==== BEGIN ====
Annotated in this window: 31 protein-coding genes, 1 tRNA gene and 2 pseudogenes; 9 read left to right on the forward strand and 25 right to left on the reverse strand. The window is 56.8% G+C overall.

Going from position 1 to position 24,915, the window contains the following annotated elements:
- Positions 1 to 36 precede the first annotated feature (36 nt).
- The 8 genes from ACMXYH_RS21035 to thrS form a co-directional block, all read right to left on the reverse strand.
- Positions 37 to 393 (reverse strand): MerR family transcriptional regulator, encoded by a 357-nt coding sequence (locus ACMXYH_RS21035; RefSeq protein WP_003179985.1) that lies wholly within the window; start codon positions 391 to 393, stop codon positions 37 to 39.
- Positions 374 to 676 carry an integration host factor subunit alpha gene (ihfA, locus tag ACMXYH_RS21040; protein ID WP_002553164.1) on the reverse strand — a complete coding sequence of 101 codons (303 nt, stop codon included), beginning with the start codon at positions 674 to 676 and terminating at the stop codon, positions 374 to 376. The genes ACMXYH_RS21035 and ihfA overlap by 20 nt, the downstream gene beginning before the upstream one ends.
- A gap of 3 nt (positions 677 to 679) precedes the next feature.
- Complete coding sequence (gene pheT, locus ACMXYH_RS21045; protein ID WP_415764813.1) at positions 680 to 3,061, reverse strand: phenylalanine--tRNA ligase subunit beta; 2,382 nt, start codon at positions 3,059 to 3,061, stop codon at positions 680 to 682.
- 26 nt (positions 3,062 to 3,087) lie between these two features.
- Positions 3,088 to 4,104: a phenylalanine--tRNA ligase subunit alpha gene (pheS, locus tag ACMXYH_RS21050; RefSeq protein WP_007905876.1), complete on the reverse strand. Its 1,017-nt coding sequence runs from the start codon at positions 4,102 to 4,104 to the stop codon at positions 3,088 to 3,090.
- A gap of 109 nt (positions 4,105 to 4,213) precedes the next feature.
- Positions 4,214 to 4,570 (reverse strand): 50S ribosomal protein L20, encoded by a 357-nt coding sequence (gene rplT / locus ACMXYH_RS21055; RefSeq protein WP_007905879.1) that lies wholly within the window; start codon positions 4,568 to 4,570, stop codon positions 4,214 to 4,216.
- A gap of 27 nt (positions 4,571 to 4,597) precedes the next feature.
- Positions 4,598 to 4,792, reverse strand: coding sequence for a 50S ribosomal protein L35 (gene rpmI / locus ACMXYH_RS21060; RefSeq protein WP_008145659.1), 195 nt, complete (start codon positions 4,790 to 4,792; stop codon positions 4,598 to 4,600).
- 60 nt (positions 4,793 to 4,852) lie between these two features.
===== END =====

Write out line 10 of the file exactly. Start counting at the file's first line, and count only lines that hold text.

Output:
- Positions 3,088 to 4,104: a phenylalanine--tRNA ligase subunit alpha gene (pheS, locus tag ACMXYH_RS21050; RefSeq protein WP_007905876.1), complete on the reverse strand. Its 1,017-nt coding sequence runs from the start codon at positions 4,102 to 4,104 to the stop codon at positions 3,088 to 3,090.